The real purpose of a lecture is to show the mind and heart of the lecturer at work, and to engage the minds and hearts of learners.
It’s important to understand that lectures in themselves are not bad but that they, like any teaching medium can be used badly. A good lecturer tells a story that inspires and motivates students, so we should use caution when speaking poorly of lectures. When the lecture fails as a teaching medium, it is the lecturer who is at fault.
I was asked (Stephen Downes)
…focus your work on serving others, not enriching yourself, because your work will have no value to you otherwise. Write from the heart; don’t be a slave to academic form, but don’t ignore it. Back up your reasoning with evidence, and reason soundly from what you know and what you have experienced, not what you have been told. Understand that argument rarely convinces anyone of anything, that an understanding of principles of reasoning is to protect yourself from error, not to correct other people in theirs, that time spent explaining what you are doing and why will often pay off, but not everyone will support you, and often nobody will, but if you are true to these principles, that won’t matter. And, at the end of life, the only thing that will matter to you will be what you gave to the world, not what you took from it. Share.
I used to think (Shelley Wright).
I used to think marks were important. Now I think they’re arbitrary at best. What does 82% really mean? I’ve asked my students that question. They don’t know, and the truth is, most often, neither do I. I would like to get rid of all marks, and move solely to feedback, and the more often this feedback can be verbal dialogue the better. When my students receive lots of formative feedback they know where they stand as learners. Then it’s about learning, not marks and grades.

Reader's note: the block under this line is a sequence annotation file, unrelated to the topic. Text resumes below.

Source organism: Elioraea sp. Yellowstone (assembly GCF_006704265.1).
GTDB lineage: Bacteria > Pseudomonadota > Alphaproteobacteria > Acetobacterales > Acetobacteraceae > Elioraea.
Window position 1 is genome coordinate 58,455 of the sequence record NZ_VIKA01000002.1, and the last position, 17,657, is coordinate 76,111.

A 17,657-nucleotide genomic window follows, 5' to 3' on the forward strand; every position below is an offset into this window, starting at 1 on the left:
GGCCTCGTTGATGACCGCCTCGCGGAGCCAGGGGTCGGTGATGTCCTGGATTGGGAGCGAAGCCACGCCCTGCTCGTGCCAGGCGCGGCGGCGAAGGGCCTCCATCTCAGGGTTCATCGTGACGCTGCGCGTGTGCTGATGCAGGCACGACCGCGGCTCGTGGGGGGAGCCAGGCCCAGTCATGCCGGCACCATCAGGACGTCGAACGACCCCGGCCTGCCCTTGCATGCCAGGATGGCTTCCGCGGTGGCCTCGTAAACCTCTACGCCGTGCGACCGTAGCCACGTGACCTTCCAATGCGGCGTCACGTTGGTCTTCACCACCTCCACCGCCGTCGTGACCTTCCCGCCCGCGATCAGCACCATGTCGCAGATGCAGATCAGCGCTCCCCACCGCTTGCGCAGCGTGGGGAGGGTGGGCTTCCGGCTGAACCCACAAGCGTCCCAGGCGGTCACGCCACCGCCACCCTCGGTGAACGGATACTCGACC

Freedom to connect (Eben Moglen): Eben makes the argument that in a digital and networked world, open source software and hardware are essential if citizens are going to maintain control of their civil liberties. When governments and corporations control our devices and the code that runs on them, we will find ourselves with fewer and fewer private places to go.
So here we are, asking ourselves what the educational systems of the 21st century will be like, and how they will socially distribute knowledge across the human race. I have a question for you. How many of the Einsteins who ever lived were allowed to learn physics? A couple. How many of the Shakespeares who ever lived, lived and died without learning to read and write? Almost all of them. With 7 billion people in the world right now, 3 billion of them are children; how many Einsteins do you want to throw away today? The universalization of access to education, to knowledge, is the single-most important force available for increasing innovation and human welfare on the planet. Nobody should be afraid to advocate for it because somebody might shout “copyright”.